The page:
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First Ward candidates address concerns about neglect

Saturday, March 8, 2008 | 8:25 p.m. CST; updated 11:00 p.m. CDT, Monday, July 21, 2008

COLUMBIA — The final First Ward candidate forum sponsored by the Central Columbia Get Out the Vote committee was also the most heated.

About 25 people came to the Salvation Army on Saturday afternoon to discuss their concerns with the four candidates . The issue that dominated the conversation was the neglect of the First Ward.

First Ward resident Mary Thompson was the first to approach the candidates with her frustrations about neighborhood neglect.

“There’s no one caring about the inner-city right now,” she said. Thompson added that crime, run-down houses and drug problems are prevalent in the First Ward but rarely addressed by anyone.

During the question-and-answer portion of the forum, audience members went back and forth with candidates on the issues of availability and participation in youth programs and how the neighborhoods can be changed for the better.

Candidate Karen Baxter, a licensed practical nurse and former vice president of the Ridgeway Neighborhood Association, said youth programs in the First Ward are not being used. She said it is important for residents to volunteer their own time and energy to mentor teenagers.

“If 50 people can change 50 teenagers’ lives, then that’s 50 teenagers whose perspectives might be altered and whose life path might be changed,” Baxter said, referring to the Big Brothers Big Sisters program.

Baxter said she encourages people to go out of their comfort zone and take risks to improve their neighborhood in order to end neighborhood neglect.

“In Ridgeway, it’s 80 percent renters, and renters don’t invest in their neighborhood,” she said. “We as a group haven’t made enough of an effort.”

Candidate John G. Clark, a community and neighborhood activist, said he wants to create community resource centers across Columbia and the First Ward and make them a place where youth and adults can meet. He said that it’s the council’s responsibility to address this issue and push the school district to cooperate as well.

“I plan to work at a council level to propose a tax increase to fund community centers and get it done,” Clark said.

Clark said change in the neighborhoods come from neighborhood associations. He said he wants to train residents to effectively run their neighborhoods.

Three-term incumbent Almeta Crayton said she still wants a curfew for youth implemented.

“Our kids need somewhere to go,” she said. “We have the resources in the books, but the books don’t match up on the street.”

Crayton said the problem with neglect in the First Ward is that people have been talking about change in the ward, but they weren’t talking to the people who live there.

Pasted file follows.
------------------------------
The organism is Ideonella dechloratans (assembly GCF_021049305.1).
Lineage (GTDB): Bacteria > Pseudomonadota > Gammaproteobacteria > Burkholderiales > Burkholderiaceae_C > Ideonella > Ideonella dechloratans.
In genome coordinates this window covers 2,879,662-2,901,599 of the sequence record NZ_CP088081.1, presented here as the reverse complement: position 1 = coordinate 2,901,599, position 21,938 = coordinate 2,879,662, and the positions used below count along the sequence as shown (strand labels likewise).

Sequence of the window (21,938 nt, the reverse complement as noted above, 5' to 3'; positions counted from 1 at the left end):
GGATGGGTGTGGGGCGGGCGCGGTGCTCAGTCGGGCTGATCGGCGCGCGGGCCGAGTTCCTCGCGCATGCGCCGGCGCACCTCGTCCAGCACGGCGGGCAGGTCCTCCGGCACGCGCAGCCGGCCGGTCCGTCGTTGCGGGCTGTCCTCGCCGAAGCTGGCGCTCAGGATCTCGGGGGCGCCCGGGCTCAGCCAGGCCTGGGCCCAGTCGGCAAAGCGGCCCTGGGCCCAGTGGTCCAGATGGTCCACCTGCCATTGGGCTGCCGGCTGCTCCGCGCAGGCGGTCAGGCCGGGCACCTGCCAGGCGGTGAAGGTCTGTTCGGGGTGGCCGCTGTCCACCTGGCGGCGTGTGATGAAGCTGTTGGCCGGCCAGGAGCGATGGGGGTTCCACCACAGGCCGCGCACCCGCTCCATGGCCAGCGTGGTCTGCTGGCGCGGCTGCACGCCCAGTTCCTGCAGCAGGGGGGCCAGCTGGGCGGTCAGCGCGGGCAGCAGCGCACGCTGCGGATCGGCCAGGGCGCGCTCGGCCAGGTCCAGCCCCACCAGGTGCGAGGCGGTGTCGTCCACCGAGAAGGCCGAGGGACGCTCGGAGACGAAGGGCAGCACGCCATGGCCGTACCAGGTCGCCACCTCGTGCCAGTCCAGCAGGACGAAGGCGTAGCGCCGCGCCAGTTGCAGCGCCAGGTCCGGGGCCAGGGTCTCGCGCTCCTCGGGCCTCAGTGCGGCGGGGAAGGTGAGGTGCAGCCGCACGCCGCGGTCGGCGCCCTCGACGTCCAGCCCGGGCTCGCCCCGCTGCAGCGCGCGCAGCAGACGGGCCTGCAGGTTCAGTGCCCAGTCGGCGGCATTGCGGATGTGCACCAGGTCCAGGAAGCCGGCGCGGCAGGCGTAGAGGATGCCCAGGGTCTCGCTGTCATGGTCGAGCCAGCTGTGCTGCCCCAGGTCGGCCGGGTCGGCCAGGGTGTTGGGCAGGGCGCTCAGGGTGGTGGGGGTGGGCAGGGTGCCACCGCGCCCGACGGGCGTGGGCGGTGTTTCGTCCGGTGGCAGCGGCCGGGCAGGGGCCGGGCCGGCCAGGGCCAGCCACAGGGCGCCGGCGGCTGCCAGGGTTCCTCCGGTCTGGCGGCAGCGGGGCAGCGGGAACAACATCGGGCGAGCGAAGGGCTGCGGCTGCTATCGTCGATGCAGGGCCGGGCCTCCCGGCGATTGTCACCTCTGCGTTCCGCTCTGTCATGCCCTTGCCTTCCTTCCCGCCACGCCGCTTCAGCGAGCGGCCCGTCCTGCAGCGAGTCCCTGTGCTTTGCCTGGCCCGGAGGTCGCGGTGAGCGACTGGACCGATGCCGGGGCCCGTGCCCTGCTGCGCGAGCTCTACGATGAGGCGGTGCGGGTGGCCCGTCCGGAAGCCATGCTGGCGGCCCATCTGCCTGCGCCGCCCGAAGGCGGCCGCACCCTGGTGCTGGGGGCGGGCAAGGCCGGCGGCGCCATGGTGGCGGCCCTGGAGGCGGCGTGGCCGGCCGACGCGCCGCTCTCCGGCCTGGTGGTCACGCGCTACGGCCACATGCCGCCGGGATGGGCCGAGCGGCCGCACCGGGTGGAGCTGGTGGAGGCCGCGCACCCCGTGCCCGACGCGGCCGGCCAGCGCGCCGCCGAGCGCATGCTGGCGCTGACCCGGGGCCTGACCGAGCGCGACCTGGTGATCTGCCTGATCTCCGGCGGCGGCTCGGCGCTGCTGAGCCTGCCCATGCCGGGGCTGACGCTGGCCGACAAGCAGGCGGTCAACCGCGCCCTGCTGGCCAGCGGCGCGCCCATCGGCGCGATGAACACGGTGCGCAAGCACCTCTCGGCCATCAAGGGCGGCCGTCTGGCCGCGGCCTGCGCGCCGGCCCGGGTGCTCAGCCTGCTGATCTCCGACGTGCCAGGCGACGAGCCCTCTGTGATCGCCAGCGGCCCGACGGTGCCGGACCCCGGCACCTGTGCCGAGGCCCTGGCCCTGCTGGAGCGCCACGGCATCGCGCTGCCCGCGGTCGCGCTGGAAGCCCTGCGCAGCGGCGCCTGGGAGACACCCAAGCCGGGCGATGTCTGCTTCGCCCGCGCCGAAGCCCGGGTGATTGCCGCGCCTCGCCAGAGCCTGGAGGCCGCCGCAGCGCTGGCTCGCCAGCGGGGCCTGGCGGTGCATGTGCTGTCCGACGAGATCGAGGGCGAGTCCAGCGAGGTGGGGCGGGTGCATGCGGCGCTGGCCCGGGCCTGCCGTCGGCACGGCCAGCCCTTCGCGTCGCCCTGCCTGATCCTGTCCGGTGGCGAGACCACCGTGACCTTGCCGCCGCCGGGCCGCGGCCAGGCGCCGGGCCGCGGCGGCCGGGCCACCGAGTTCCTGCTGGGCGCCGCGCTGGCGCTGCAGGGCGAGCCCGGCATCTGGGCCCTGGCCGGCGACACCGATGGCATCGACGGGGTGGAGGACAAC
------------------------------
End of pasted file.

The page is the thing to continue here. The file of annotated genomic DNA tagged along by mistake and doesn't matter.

“The government can’t do everything,” Crayton said. “It’s time for us to quit hiding behind the door and say we need to get rid of this and that.”

Instead of neighborhood associations, Crayton said she’d like to see a “block unit” system formed, where those living close to one another would communicate enough that they’d know what’s going on with each other.

Candidate Paul Sturtz, co-founder of Ragtag Cinemacafe and the True/False Film Festival, said he would support the youth programs already in place to make them better.

“We need to say this is essential to the city’s future, to put our all into this,” Sturtz said.

In regard to neighborhood neglect, Sturtz said he felt there’s been a misallocation of resources. Rather than using community development block grants toward the ward’s infrastructure, Sturz said they need to be used for social programs. Sturtz said he’d like to see city money spent toward the First Ward’s infrastructure, just as it is on the outskirts of the city.

“Dealing with the crime is an outgrowth of poor planning,” Sturtz said. “We need to work as a community in the next 20 or 30 years to turn this around.”

Community members in attendance Saturday said afterward that despite all that was said by the candidates, they still feel they have questions that haven’t been answered.

Wanda Leech, a member of the Ridgeway Neighborhood Association, said she asked the candidates how they would improve her neighborhood but never got an answer from any of them.

Katie Young, a First Ward resident, said she hoped there would be more forums organized in the future so she could hear more from the candidates. Until then, she said she’s not yet sure who she’ll vote for.

“Another meeting would help me decide,” she said.

The Central Columbia Get Out the Vote committee will host a Community Coffee with the candidates from 3 to 6 p.m. March 30 at the Downtown Optimist Club.


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